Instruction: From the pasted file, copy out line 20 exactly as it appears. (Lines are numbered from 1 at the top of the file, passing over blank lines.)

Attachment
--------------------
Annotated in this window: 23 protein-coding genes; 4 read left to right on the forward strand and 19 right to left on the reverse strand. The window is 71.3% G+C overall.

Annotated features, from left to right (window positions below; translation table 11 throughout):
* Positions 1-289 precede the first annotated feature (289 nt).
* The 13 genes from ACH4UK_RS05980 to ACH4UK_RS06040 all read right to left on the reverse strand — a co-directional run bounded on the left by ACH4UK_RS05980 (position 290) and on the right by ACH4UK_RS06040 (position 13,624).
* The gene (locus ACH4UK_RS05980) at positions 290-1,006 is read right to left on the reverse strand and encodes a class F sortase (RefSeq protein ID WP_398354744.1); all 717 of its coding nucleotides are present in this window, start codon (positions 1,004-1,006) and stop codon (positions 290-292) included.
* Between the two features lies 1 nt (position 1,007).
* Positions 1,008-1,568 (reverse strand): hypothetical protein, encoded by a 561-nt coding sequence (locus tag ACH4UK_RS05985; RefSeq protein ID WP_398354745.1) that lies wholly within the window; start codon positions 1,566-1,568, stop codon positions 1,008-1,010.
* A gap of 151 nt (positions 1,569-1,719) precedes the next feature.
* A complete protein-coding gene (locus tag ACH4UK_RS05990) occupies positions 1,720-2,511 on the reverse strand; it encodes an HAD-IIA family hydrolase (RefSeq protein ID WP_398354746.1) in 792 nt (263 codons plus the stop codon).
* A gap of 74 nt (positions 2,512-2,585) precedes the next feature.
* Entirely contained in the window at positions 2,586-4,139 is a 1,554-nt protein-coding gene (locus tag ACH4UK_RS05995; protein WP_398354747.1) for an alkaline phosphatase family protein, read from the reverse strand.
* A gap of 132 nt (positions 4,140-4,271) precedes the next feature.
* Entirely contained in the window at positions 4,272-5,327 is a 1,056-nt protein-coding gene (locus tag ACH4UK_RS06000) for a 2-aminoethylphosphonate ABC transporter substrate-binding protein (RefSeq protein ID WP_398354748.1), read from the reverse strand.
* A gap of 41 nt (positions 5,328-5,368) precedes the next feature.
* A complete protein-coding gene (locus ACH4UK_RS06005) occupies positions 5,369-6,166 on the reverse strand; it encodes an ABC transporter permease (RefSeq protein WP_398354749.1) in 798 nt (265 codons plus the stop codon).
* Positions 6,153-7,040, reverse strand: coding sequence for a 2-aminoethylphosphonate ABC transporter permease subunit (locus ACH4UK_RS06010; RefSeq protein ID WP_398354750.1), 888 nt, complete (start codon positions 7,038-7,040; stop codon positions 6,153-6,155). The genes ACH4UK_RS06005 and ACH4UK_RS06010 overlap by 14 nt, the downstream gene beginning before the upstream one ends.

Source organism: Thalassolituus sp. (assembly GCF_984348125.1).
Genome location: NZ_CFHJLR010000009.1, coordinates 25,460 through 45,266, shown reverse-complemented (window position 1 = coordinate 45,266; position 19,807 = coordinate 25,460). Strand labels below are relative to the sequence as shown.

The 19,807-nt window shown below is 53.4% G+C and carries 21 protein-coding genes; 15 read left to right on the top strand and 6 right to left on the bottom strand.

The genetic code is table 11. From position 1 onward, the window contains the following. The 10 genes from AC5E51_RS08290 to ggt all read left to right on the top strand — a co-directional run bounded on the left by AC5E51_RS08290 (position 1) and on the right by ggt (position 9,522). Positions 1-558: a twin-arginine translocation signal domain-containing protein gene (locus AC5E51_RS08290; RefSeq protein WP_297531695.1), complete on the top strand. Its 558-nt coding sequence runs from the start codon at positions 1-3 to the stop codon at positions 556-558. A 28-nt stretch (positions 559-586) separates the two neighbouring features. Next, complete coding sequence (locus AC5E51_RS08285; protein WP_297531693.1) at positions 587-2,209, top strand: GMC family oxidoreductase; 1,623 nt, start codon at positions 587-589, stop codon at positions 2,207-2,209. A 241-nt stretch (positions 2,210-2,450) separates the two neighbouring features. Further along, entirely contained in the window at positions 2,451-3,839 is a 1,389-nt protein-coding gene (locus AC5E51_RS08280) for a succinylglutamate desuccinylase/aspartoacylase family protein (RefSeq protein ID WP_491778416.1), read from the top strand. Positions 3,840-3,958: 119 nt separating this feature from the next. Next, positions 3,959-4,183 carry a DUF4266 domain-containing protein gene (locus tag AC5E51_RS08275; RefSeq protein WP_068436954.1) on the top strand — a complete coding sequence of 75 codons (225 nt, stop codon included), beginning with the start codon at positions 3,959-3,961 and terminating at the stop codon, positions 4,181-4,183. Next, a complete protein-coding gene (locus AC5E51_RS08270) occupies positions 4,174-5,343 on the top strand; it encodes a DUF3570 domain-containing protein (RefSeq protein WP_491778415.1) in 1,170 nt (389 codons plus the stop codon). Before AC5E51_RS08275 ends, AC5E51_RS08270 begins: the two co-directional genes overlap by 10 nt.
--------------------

The genetic code is table 11. From position 1 onward, the window contains the following. The 10 genes from AC5E51_RS08290 to ggt all read left to right on the top strand — a co-directional run bounded on the left by AC5E51_RS08290 (position 1) and on the right by ggt (position 9,522). Positions 1-558: a twin-arginine translocation signal domain-containing protein gene (locus AC5E51_RS08290; RefSeq protein WP_297531695.1), complete on the top strand. Its 558-nt coding sequence runs from the start codon at positions 1-3 to the stop codon at positions 556-558. A 28-nt stretch (positions 559-586) separates the two neighbouring features. Next, complete coding sequence (locus AC5E51_RS08285; protein WP_297531693.1) at positions 587-2,209, top strand: GMC family oxidoreductase; 1,623 nt, start codon at positions 587-589, stop codon at positions 2,207-2,209. A 241-nt stretch (positions 2,210-2,450) separates the two neighbouring features. Further along, entirely contained in the window at positions 2,451-3,839 is a 1,389-nt protein-coding gene (locus AC5E51_RS08280) for a succinylglutamate desuccinylase/aspartoacylase family protein (RefSeq protein ID WP_491778416.1), read from the top strand. Positions 3,840-3,958: 119 nt separating this feature from the next. Next, positions 3,959-4,183 carry a DUF4266 domain-containing protein gene (locus tag AC5E51_RS08275; RefSeq protein WP_068436954.1) on the top strand — a complete coding sequence of 75 codons (225 nt, stop codon included), beginning with the start codon at positions 3,959-3,961 and terminating at the stop codon, positions 4,181-4,183. Next, a complete protein-coding gene (locus AC5E51_RS08270) occupies positions 4,174-5,343 on the top strand; it encodes a DUF3570 domain-containing protein (RefSeq protein WP_491778415.1) in 1,170 nt (389 codons plus the stop codon). Before AC5E51_RS08275 ends, AC5E51_RS08270 begins: the two co-directional genes overlap by 10 nt.